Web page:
This is a study about the features found in vehicles. With the advancement in technology, vehicles are recently depending on sensors and recording. Features such as radar and cameras capture the areas around the car. Other features include traffic detection, automatic lane correction, location tracking and object detection among others. Little is known about the public attitude towards the already emerging vehicle-based recording. However, as such features become more common, it is important to understand how people feel about them.
The study revealed that vehicle based recording will add dynamics to recording and sensing. It makes it possible for recording to be done in spaces previously thought to be of comfort and semiprivate. However, the recording varies based on the specific benefits of the car. The advanced technology also makes it uncertain to collect access and identify. However, as vehicle-based recording technologies have been developed, opportunities to develop features and user education that are sensitive to public perception have been developed.
Another research by Mednis (2013) aimed at developing and verifying specific processing and recording methodologies based on participatory sensing. The study revealed that it is possible for the “possibility of mobile vehicle based sensor networks built as implementation of participatory sensing approach”. The study showed that there are individual methodologies with specific individual attributes. In addition, the implementation of these methodologies has individual aspects.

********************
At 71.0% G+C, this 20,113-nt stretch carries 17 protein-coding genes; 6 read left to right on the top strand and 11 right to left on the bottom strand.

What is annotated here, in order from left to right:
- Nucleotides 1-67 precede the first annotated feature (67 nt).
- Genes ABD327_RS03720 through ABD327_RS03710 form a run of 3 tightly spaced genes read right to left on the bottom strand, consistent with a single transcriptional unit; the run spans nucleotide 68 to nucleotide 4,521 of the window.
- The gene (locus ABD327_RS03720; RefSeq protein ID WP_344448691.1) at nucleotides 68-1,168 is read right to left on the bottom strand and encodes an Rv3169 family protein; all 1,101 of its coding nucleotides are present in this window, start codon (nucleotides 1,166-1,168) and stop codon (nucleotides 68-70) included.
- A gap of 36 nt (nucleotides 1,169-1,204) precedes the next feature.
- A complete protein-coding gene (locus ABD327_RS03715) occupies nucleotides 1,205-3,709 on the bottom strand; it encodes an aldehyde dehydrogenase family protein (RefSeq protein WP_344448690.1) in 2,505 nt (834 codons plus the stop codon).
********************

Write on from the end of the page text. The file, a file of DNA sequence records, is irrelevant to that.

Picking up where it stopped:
Both of these studies have been done thoroughly. Data was collected from credible participants and well analysed to test the hypothesis. In addition, the results are well presented using tables and graphs.
Mednis, A. (2013). Implementation of participatory sensing approach in mobile vehicle based sensor networks.
Sleeper, M., Schnorf, S., Kemler, B., & Consolvo, S. (2015, September). Attitudes toward vehicle-based sensing and recording. In Proceedings of the 2015 ACM International Joint Conference on Pervasive and Ubiquitous Computing (pp. 1017-1028). ACM.
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